WUTHERING HEIGHTS IS THE ONLY NOVEL by Emily Brontë, who died in 1848 at age thirty. It has been adapted for the movies nine times (1920, 1939, 1954, 1970, 1985, 1988, 1992, 1998, 2011) and for television at least four times. Bernard Herrmann wrote an opera based on it.
Its theme: deny the heart at your peril.
Wuthering Heights is a difficult read, with two narrators, a tricky timeline, and complicated family relationships. Brontë buries plot points deep within long paragraphs.
It plays like an operatic tragedy. This is the story:
Cathy and Heathcliff have known since childhood that they are soul companions. However, at around age twenty Cathy decides to marry Edgar Linton. He is wealthy, handsome, intelligent, and kind, and he is smitten with her. She believes she can marry Edgar and continue to love Heathcliff. Really.
Ellen, a young woman who is both family servant and friend, subjects Cathy to a “catechism of love.” Cathy breaks down and admits that the marriage would be a mistake.
She marries Edgar anyway.
Cathy dies shortly after giving birth to her and Edgar’s daughter. Edgar’s sister, Isabella, goes after Heathcliff in the long tradition of nice girls throwing themselves at bad boys. He detests her. One of the first things he does is hang her pet dog from the garden gate (Ellen cuts the dog down before it dies).
He marries Isabella anyway.
Isabella wises up fast, flees from him, gives birth to their son, and dies a few years later. Heathcliff, embittered by the great unresolved passion in his life, becomes a monster. He is abusive to his son and cruel to Cathy’s daughter. He is tormented by memories of Cathy and visions of her ghost. Eventually he stops eating and dies.
Passionate, brutal, and darkly mystical—those are some words for Brontë’s novel. It has a fourth quality not always associated with the first three: it is very smart. Emily Brontë obviously was the sort of person who could walk into a room and see straight through everyone in it. She did not keep quiet about what she saw.
The 1939 Movie
William Wyler’s WUTHERING HEIGHTS, with Laurence Oliver and Merle Oberon, is the distilled, purified essence of Brontë’s novel: romantic and beautiful even in tragedy. It has a happy ending that Wyler disowned.
Merle Oberon’s Cathy is passionate. However, it is impossible to imagine her getting into such a rage that her ears turn red, or ripping open a pillow with her teeth—though Brontë’s Cathy does both those things. Olivier’s Heathcliff is angry and tormented, but he is not a monster.
Never are viewers given cause to go out of sympathy with this pair.
The movie leaves out the children. Inconvenient children are often omitted in the translation from print to screen. (For example, GONE WITH THE WIND’s Scarlett O’Hara has three children in the book, but only one in the movie.) However, this omission removes a point Brontë thought important: how unresolved passion blights not only the present but the future (shades of CLOUD ATLAS there).
While browsing the WUTHERING HEIGHTS YouTube clips, I noticed that removing the dialogue punches up the movie’s power. Without words, it becomes more fiery, more like its source material.
Here is a video set to “My Immortal”:
Lindsay Edmunds blogs about robots, writing, life in southwestern Pennsylvania, and sometimes books and movies at Writer’s Rest. She is the author of a novel about love in the age of artificial intelligence: Cel & Anna.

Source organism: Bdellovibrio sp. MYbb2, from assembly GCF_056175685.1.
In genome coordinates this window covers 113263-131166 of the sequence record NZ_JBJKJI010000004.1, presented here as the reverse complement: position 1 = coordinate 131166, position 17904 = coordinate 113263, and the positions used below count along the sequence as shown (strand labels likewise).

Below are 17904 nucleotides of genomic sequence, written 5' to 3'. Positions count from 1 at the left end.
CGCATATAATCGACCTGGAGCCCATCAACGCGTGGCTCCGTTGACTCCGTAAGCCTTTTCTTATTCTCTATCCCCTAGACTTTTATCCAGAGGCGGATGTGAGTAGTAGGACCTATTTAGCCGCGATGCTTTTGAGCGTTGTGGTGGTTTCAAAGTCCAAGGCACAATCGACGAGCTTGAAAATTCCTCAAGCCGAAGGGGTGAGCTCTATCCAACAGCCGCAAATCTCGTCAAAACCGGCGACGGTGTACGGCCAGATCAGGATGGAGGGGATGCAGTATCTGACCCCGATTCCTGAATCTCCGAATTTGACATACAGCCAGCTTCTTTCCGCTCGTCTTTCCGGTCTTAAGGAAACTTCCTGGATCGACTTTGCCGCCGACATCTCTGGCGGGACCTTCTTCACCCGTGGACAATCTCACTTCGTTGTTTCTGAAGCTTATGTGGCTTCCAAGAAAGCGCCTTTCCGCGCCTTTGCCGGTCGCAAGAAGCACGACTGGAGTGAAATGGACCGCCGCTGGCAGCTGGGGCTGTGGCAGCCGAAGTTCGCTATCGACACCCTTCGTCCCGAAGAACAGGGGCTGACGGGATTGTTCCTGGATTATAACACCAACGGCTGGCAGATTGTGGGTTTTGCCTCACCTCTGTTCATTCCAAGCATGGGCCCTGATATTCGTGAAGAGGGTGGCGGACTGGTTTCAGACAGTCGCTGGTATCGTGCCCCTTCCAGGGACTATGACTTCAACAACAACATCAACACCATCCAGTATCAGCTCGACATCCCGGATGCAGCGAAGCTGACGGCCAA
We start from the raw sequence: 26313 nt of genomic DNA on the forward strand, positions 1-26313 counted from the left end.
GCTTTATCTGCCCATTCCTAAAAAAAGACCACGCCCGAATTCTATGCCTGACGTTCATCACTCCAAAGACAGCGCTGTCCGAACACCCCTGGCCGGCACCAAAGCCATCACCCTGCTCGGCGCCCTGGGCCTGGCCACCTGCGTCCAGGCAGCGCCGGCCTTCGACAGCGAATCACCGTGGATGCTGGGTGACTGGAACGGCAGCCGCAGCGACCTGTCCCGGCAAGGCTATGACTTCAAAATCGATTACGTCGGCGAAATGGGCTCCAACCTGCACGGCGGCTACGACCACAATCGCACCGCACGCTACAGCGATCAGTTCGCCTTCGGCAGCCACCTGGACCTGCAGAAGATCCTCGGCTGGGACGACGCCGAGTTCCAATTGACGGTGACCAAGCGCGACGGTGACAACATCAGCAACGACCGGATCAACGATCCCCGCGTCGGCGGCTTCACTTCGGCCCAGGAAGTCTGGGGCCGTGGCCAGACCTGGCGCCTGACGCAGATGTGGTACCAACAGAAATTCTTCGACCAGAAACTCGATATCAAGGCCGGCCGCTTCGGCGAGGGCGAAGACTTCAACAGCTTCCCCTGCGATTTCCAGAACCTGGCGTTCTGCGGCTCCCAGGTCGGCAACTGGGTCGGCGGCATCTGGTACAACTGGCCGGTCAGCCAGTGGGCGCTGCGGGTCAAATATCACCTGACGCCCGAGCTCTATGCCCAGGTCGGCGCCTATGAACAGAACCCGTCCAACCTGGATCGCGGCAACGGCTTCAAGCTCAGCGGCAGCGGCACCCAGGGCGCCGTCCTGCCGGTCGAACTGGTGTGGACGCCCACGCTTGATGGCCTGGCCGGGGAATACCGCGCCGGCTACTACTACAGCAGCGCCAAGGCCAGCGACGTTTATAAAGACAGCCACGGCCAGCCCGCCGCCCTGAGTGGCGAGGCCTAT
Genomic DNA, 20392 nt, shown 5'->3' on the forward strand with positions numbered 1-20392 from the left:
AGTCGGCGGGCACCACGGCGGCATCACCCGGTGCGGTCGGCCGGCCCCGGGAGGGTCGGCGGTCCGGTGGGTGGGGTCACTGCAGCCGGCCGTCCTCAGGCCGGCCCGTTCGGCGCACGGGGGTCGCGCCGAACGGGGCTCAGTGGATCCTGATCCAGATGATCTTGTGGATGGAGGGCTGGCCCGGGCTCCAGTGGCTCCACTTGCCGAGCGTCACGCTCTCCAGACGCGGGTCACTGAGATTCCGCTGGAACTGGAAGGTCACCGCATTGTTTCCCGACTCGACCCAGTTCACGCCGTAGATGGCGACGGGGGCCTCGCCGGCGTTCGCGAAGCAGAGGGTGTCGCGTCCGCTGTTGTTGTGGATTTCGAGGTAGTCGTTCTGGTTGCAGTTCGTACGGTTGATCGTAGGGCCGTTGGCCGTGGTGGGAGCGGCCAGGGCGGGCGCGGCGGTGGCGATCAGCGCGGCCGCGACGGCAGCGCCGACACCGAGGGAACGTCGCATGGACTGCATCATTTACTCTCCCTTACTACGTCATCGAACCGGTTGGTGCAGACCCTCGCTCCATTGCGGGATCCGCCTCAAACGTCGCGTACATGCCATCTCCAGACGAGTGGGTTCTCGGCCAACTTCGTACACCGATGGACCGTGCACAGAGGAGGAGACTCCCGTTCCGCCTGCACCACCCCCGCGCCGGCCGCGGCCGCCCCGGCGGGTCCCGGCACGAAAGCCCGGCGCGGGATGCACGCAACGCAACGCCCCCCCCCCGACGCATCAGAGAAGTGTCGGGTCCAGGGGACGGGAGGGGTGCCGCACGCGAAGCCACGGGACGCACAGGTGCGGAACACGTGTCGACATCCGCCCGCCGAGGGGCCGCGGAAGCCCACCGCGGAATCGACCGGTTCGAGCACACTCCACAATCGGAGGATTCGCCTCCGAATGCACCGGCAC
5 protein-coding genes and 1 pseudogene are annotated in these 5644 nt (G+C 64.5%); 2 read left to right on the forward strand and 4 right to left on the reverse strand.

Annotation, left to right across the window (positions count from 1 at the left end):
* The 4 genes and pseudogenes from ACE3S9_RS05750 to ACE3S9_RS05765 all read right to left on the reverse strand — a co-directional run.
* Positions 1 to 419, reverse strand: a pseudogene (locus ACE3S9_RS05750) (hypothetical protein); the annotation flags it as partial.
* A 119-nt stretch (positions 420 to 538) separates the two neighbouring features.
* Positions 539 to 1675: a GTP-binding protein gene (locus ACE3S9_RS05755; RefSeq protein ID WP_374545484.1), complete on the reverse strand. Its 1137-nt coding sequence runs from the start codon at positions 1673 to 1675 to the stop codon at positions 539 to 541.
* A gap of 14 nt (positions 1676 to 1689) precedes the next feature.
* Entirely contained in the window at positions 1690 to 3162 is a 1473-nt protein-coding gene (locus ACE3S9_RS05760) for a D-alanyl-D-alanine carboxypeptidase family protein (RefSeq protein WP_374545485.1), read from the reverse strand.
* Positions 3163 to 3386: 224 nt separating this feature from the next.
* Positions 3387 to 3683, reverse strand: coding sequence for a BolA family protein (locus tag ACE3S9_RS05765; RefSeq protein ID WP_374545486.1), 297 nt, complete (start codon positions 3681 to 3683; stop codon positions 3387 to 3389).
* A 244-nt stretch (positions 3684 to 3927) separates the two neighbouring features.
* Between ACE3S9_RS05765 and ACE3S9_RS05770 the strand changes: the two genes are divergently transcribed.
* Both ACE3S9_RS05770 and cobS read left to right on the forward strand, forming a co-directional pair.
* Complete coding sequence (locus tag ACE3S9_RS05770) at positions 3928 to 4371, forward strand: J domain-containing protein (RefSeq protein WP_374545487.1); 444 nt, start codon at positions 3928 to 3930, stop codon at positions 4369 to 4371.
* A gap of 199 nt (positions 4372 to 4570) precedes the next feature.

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Your insightful comments made me long to reread the book. Though I enjoyed seeing Olivier and Oberon, I didn’t feel they were the Heathcliff and Cathy whom Bronte had created, and now I know why. Thanks for another great movie blog.
— Susan Dormady Eisenberg, author of THE VOICE I JUST HEARD
Olivier and Oberon are both stars, and in that way they are right for Cathy and Heathcliff. I have not seen any other movie/TV version of Wuthering Heights, but I am sure that actors unable to project star quality are not going to be up to the task of playing these larger-than-life characters.
I like these two short summaries ‘She marries Edgar anyway’ and ‘He marries Isabella anyway’ : call it fate or nature, but both Cathy and Heathcliff – just as, as you say, characters of Racine or the long tradition from which he came – clearly try to deny the truth, try to outrun the wind, outrun vengeance.
I wonder how much Emily’s poetry is read in comparison with Wuthering Heights, and whether there are shorter fragments of hers that might have made another novel. But I’m speculating, because I don’t know how young Enily died, only that sister Charlotte was around longer and could, for good or ill, curate her sisters’ and her memory, just as she ‘massaged’ what was available to Mrs Gaskill’s biography (though Mrs G. carefully kept secrets, too).
Right about the time I was thinking about this blog, I saw a documentary on the American Dust Bowl disaster of the 1930s, and a quote stuck with me: “We think that either we can control nature or that we can ignore nature. We can do neither.”
Hi, Lindsay–enjoyed your post. Wuthering Heights (the 1939 version) is one of my favorite movies. I actually think the ending, while Hollywoodized (“They’ve only just begun to live!”) is true to the book, as in the novel there were people who thought they saw Heathcliff walking about with a woman after his death. So maybe he was eternally wandering the moors with Cathy by his side!
BTW, I think no one could be a more perfect Heathcliff than the young Olivier. “I cannot live without my life. I cannot die without my soul!” Sigh.
Trudy: Yes, thanks for mentioning that. The ending DID come from the book, though Bronte downplayed it. I don’t know what the story was behind Wyler disowning it.
That great speech of Olivier’s is almost verbatim from the book. He is an ideal Heathcliff.
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